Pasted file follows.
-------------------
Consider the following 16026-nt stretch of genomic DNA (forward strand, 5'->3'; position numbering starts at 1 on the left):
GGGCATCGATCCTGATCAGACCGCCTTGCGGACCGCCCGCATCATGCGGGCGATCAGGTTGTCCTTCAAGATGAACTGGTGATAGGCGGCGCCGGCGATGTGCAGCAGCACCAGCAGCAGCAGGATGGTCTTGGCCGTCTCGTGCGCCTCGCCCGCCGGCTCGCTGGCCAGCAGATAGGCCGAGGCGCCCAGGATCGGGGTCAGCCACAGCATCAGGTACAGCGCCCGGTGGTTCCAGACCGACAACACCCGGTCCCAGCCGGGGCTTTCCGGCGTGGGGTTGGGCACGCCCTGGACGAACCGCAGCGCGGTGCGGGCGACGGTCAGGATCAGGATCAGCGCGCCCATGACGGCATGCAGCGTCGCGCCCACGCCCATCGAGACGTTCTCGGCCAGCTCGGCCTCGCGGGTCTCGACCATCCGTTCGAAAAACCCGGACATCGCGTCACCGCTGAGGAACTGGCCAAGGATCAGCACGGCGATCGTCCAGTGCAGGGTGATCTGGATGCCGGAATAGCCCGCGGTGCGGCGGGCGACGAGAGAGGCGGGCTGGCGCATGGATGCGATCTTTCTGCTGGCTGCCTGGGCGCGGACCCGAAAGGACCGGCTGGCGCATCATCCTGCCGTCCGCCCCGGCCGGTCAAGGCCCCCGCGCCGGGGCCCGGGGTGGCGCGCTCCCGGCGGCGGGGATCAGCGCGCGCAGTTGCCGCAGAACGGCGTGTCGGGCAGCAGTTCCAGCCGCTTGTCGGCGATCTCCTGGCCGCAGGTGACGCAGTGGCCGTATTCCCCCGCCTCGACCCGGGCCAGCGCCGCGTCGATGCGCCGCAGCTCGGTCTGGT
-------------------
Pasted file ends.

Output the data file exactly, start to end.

Consider the following 16026-nt stretch of genomic DNA (forward strand, 5'->3'; position numbering starts at 1 on the left):
GGGCATCGATCCTGATCAGACCGCCTTGCGGACCGCCCGCATCATGCGGGCGATCAGGTTGTCCTTCAAGATGAACTGGTGATAGGCGGCGCCGGCGATGTGCAGCAGCACCAGCAGCAGCAGGATGGTCTTGGCCGTCTCGTGCGCCTCGCCCGCCGGCTCGCTGGCCAGCAGATAGGCCGAGGCGCCCAGGATCGGGGTCAGCCACAGCATCAGGTACAGCGCCCGGTGGTTCCAGACCGACAACACCCGGTCCCAGCCGGGGCTTTCCGGCGTGGGGTTGGGCACGCCCTGGACGAACCGCAGCGCGGTGCGGGCGACGGTCAGGATCAGGATCAGCGCGCCCATGACGGCATGCAGCGTCGCGCCCACGCCCATCGAGACGTTCTCGGCCAGCTCGGCCTCGCGGGTCTCGACCATCCGTTCGAAAAACCCGGACATCGCGTCACCGCTGAGGAACTGGCCAAGGATCAGCACGGCGATCGTCCAGTGCAGGGTGATCTGGATGCCGGAATAGCCCGCGGTGCGGCGGGCGACGAGAGAGGCGGGCTGGCGCATGGATGCGATCTTTCTGCTGGCTGCCTGGGCGCGGACCCGAAAGGACCGGCTGGCGCATCATCCTGCCGTCCGCCCCGGCCGGTCAAGGCCCCCGCGCCGGGGCCCGGGGTGGCGCGCTCCCGGCGGCGGGGATCAGCGCGCGCAGTTGCCGCAGAACGGCGTGTCGGGCAGCAGTTCCAGCCGCTTGTCGGCGATCTCCTGGCCGCAGGTGACGCAGTGGCCGTATTCCCCCGCCTCGACCCGGGCCAGCGCCGCGTCGATGCGCCGCAGCTCGGTCTGGT